The movement toward decarbonisation in the marine transport industry is accelerating through initiatives such as promoting conversion to alternative fuels.
In October 2020, the Toyota Tsusho Group began supplying liquefied natural gas fuel (LNG) to ships using ship-to-ship bunkering for the first time in Japan, and has been focusing on efforts to switch to alternative fuels for ships, such as the first trial biofuel operation by a marine fuel supply ship (bunker barge) in Singapore in April 2021.
Besides the maritime industry itself, Anglo American is one exporter which is exploring a number of ways to reduce carbon intensity in its ocean freight operations, including the use of ammonia as an alternative marine fuel, as well as adding “capesize” vessels into its chartered fleet fuelled by LNG, which reduces CO2 emissions by approximately 35%.
Lim emphasises that it’s so important to find ways like this to cut shipping’s global carbon footprint, as 90% of all goods are moved around the world by sea transport, which currently accounts for at least 2% of global emissions, or approximately 1 billion tonnes of CO2 and GHGs per year.
This puts the maritime industry on a par with global aviation – covering passenger and freight transport – but not half as bad as all road transport, which accounts for more than 10% of global emissions.
This is all good news for Singapore, Lim suggests, as it’s very reliant on the shipping industry. It is, after all, regarded as the world’s busiest port, in terms of the total shipping tonnage. And Singapore is also always on the lookout for ways to cut its emissions and become more sustainable in every way possible.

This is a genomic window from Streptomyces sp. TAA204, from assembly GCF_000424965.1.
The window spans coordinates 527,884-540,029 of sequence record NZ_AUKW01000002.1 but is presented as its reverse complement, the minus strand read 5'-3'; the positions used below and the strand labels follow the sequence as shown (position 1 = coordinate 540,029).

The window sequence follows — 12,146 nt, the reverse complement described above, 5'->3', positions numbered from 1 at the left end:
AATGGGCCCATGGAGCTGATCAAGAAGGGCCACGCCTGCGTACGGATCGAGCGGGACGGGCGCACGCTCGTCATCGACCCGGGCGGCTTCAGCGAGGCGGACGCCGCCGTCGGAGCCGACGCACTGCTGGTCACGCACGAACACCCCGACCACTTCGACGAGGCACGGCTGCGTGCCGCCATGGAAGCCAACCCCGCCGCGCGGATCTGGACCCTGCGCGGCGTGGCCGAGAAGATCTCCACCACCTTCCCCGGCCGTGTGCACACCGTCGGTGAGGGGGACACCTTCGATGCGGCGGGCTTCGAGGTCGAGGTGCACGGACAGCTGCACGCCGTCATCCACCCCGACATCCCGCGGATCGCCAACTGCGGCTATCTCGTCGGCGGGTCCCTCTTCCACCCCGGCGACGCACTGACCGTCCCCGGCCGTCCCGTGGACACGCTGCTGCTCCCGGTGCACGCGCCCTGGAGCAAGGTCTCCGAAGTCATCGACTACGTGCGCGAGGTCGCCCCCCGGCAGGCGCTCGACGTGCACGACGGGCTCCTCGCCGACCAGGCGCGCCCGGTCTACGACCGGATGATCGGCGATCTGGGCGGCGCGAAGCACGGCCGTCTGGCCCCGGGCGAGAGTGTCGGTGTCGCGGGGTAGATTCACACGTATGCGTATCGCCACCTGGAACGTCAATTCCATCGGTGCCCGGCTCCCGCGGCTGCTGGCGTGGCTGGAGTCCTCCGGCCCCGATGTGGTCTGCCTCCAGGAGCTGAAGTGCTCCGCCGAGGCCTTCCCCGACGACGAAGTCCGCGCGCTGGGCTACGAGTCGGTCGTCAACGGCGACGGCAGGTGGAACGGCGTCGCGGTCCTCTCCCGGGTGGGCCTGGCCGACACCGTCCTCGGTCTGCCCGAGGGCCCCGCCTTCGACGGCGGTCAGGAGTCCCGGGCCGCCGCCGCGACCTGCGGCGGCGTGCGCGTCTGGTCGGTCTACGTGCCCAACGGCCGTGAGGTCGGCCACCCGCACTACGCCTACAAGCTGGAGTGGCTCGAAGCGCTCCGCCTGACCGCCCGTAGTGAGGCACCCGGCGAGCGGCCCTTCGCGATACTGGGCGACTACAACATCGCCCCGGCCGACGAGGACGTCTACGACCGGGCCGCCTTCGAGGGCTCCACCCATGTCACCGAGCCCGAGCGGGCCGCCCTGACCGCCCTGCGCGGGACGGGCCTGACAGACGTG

Alpha Biofuels should not have a problem sourcing for and collecting all the UCO it needs in Singapore, but Lim will consider tapping into the neighbouring Malaysia and Indonesia markets if more volume is required to meet demand.
Lim explains that Alpha Biofuels has the experience and the right technology in place to produce UCO with the lowest possible impact on the environment and is working hard to scale up its operations.
“We do need to make sure the UCO is verified as waste. It must not be contaminated in any way or adulterated with fresh cooking oil, as that is not ISCC certified. Quality control is important in the collection, processing and supply chain.” he says.
In April this year Alpha Biofuels was involved in the first trial of its kind conducted in Singapore and by a Japanese company, TTP, as the physical bunker supplier which operates bunker barges in the Port of Singapore. The trial was undertaken in collaboration with industry and Nanyang Technological University (Maritime Energy & Sustainable Development Centre of Excellence) and continues until September 2021.
For someone who made a start on the sustainable biofuel journey 13 years ago – significantly supplying the Earthrace biodiesel fuelled trimaran powerboat when it docked in Singapore on global ocean venture in June 2008 – now Lim, along with co-founder Ling, is fuelling the heavily-polluting bunkering vessels, along with ocean-going bulk carriers regularly coming into port for fuel.
Singapore has come to realise, according to Lim, that the vegetable oils it cooks with at its UNESCO World Heritage listed hawker centre stalls, along with its highly regarded restaurants, doesn’t go down the drain into grease traps. It’s in demand locally and globally as UCO and BDF, as a clean transport fuel.